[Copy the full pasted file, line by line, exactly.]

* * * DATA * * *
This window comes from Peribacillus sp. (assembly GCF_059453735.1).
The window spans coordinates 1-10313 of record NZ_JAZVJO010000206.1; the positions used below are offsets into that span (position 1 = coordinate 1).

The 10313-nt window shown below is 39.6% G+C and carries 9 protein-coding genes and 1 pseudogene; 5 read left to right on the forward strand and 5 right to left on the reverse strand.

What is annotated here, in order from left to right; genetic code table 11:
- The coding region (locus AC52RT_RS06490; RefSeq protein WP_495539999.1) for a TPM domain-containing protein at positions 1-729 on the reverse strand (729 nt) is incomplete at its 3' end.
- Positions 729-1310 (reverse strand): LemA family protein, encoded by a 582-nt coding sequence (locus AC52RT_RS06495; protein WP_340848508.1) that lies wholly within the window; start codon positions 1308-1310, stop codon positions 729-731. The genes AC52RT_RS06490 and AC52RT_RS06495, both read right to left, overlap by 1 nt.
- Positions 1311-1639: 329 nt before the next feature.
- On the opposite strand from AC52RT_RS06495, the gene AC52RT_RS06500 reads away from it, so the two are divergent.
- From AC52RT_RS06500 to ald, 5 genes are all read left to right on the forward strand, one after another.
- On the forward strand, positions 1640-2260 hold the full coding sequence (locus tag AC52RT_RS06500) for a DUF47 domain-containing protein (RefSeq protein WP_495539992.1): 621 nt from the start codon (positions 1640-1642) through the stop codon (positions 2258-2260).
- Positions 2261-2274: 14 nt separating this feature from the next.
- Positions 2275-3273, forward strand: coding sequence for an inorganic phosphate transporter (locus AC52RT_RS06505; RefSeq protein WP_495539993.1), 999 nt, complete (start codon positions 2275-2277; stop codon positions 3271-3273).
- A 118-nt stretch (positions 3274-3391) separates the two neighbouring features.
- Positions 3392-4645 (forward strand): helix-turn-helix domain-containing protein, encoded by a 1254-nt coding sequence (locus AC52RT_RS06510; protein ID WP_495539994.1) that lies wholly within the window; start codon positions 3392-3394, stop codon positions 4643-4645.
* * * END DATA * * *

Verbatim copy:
This window comes from Peribacillus sp. (assembly GCF_059453735.1).
The window spans coordinates 1-10313 of record NZ_JAZVJO010000206.1; the positions used below are offsets into that span (position 1 = coordinate 1).

The 10313-nt window shown below is 39.6% G+C and carries 9 protein-coding genes and 1 pseudogene; 5 read left to right on the forward strand and 5 right to left on the reverse strand.

What is annotated here, in order from left to right; genetic code table 11:
- The coding region (locus AC52RT_RS06490; RefSeq protein WP_495539999.1) for a TPM domain-containing protein at positions 1-729 on the reverse strand (729 nt) is incomplete at its 3' end.
- Positions 729-1310 (reverse strand): LemA family protein, encoded by a 582-nt coding sequence (locus AC52RT_RS06495; protein WP_340848508.1) that lies wholly within the window; start codon positions 1308-1310, stop codon positions 729-731. The genes AC52RT_RS06490 and AC52RT_RS06495, both read right to left, overlap by 1 nt.
- Positions 1311-1639: 329 nt before the next feature.
- On the opposite strand from AC52RT_RS06495, the gene AC52RT_RS06500 reads away from it, so the two are divergent.
- From AC52RT_RS06500 to ald, 5 genes are all read left to right on the forward strand, one after another.
- On the forward strand, positions 1640-2260 hold the full coding sequence (locus tag AC52RT_RS06500) for a DUF47 domain-containing protein (RefSeq protein WP_495539992.1): 621 nt from the start codon (positions 1640-1642) through the stop codon (positions 2258-2260).
- Positions 2261-2274: 14 nt separating this feature from the next.
- Positions 2275-3273, forward strand: coding sequence for an inorganic phosphate transporter (locus AC52RT_RS06505; RefSeq protein WP_495539993.1), 999 nt, complete (start codon positions 2275-2277; stop codon positions 3271-3273).
- A 118-nt stretch (positions 3274-3391) separates the two neighbouring features.
- Positions 3392-4645 (forward strand): helix-turn-helix domain-containing protein, encoded by a 1254-nt coding sequence (locus AC52RT_RS06510; protein ID WP_495539994.1) that lies wholly within the window; start codon positions 3392-3394, stop codon positions 4643-4645.